Mitch McConnell is the threat to democracy George Washington warned of: CNN’s Chris Cuomo

On CNN Monday, anchor Chris Cuomo tore into Senate Minority Leader Mitch McConnell (R-KY) for his attempts to have it both ways on the impeachment trial of former President Donald Trump.

"As you know, this holiday started as a memorial of President Washington's birthday," said Cuomo. "Let us remember his warning, right now, together, because clearly been forgotten in D.C. Washington warned us about letting parties get too partisan, because cunning, ambitious and unprincipled men will be enabled to subvert the power of the people. Could he describe our current state of political rest any more directly? He was talking about Senator Mitch McConnell. A guy who may resemble the bearing of the Washington era, but he is the poster boy for the partisan poisoning our very first president warned about."

"McConnell is everything when it comes to what ails us," continued Cuomo. "He says after January 6th, as most of his party is saying little or nothing, okay? Remember. After a summer of raging about every act of political violence they could find and some they made up. But he steps up and says Trump fed people lies. Yes, McConnell suggesting Trump had a role in the insurrection of January 6th. Then he begs to move the trial — not to rethink it. Not to question it. He never suggests that. But to move it to give it the time it warranted. Then comes the bait and switch. The trial he apparently, Mitch McConnell, saw as legitimate when he asked to move it was now not constitutional. And there is then suddenly no need to hold Trump to account."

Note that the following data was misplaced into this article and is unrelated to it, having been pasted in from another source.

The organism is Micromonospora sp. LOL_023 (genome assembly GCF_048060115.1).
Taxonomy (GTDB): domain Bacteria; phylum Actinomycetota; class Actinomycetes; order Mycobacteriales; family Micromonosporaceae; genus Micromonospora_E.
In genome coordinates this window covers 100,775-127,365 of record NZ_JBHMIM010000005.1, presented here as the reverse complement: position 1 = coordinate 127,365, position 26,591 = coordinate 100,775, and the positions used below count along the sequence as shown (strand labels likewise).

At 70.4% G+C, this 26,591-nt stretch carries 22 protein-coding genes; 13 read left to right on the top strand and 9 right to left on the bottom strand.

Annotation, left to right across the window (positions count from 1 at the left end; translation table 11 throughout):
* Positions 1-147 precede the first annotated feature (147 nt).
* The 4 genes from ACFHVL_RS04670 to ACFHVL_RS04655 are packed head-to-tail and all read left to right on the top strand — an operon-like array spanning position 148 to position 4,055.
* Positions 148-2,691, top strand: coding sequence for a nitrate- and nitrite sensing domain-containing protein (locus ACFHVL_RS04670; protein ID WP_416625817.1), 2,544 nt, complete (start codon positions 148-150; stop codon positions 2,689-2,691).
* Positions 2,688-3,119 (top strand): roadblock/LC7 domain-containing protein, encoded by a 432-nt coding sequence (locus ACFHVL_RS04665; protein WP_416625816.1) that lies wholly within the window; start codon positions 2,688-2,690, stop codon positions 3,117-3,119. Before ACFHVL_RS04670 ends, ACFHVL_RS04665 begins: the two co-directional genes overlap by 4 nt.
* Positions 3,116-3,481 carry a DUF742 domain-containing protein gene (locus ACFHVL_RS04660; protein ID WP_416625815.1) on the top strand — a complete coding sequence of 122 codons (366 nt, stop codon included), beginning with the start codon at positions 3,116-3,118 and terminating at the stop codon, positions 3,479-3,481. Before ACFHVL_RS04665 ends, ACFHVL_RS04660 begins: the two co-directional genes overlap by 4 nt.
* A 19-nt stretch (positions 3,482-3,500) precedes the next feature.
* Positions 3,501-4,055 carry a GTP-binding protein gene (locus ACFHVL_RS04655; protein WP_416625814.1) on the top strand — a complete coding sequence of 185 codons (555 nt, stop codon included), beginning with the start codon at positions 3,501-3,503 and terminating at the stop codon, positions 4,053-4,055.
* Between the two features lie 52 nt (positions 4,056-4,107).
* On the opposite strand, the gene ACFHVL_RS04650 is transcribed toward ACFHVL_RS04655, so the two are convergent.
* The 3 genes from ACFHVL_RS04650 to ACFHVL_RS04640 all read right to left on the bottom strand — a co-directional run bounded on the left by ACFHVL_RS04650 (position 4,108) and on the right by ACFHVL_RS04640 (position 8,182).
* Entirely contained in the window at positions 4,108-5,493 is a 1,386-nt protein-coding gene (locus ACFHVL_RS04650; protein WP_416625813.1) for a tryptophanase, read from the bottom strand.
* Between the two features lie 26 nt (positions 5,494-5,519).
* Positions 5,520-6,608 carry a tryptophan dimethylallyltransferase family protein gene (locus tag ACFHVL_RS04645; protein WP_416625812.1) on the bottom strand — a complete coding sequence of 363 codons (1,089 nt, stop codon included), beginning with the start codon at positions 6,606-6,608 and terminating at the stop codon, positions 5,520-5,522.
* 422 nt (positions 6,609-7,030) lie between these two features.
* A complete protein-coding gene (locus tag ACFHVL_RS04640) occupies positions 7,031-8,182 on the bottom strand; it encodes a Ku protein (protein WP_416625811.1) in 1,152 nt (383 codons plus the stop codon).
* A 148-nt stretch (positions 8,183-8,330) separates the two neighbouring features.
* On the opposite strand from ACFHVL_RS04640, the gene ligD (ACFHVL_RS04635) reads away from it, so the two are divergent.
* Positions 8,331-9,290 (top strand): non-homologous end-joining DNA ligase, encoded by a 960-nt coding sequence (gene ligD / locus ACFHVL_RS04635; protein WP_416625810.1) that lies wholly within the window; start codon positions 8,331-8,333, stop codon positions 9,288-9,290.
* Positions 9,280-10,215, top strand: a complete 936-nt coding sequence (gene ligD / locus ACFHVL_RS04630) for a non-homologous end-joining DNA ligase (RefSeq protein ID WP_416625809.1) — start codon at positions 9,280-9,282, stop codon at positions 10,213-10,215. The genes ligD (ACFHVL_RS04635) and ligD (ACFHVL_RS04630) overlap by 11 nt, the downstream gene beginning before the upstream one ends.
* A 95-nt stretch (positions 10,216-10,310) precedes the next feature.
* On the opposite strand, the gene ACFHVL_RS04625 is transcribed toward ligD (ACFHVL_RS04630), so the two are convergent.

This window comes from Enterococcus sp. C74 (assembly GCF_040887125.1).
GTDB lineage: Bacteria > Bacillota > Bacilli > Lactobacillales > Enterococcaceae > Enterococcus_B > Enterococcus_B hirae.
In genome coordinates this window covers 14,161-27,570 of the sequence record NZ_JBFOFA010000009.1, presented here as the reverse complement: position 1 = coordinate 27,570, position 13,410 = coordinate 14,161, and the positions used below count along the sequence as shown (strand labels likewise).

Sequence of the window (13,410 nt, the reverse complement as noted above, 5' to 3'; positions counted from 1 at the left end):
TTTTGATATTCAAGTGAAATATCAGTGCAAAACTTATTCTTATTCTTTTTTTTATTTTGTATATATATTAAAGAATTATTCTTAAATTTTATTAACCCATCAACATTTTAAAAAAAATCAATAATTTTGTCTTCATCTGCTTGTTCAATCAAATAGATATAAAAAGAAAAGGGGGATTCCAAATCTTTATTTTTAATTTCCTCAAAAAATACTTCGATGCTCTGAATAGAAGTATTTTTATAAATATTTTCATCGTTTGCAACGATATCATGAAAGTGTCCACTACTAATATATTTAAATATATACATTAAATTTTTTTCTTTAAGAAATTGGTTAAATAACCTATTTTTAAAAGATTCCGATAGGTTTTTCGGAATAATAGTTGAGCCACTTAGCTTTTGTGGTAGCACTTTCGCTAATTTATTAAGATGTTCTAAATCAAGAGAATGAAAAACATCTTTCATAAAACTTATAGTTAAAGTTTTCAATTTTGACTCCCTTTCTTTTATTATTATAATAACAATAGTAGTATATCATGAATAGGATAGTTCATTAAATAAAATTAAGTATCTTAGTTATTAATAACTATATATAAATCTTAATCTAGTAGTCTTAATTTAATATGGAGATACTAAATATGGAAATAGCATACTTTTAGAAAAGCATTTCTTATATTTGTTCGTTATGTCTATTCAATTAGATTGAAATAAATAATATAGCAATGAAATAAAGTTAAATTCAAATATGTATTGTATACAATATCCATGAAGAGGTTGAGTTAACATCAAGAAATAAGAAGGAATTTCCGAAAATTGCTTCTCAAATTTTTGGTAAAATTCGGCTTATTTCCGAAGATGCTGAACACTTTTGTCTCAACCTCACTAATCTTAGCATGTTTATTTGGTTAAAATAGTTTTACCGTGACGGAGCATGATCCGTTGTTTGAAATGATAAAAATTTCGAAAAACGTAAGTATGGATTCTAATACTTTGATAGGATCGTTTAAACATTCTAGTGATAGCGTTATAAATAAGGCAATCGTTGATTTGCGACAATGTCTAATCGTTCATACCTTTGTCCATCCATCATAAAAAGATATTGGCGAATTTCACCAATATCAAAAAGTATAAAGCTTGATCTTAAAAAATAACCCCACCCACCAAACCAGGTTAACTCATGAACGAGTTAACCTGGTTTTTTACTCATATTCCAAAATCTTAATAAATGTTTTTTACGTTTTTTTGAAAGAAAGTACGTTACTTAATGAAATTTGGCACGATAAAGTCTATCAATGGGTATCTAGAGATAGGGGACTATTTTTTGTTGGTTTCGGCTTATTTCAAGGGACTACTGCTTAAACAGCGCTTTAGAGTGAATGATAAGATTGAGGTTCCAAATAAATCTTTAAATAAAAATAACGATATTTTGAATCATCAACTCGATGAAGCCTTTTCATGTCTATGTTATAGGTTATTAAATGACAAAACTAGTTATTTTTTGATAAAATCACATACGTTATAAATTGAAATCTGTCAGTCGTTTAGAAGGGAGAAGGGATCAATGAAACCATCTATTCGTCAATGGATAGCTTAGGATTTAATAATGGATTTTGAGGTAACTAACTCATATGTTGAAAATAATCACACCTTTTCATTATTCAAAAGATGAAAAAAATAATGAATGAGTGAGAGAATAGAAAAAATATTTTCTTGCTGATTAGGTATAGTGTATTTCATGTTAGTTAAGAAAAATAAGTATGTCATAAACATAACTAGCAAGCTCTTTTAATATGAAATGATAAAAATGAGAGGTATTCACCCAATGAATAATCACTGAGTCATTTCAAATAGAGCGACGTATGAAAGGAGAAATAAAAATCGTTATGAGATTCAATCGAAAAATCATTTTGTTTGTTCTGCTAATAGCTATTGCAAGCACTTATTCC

"Then McConnell says, this should be a vote of conscience and is not sure which way he will go," added Cuomo. "Then he acquits Trump, despite the obvious and obnoxious role in seeding, sensationalizing, and springing the attack. Conscience? More like conscious of some darker motivation."

McConnell insists even after acquitting Trump that he still considers his conduct reprehensible and it should be adjudicated in court.

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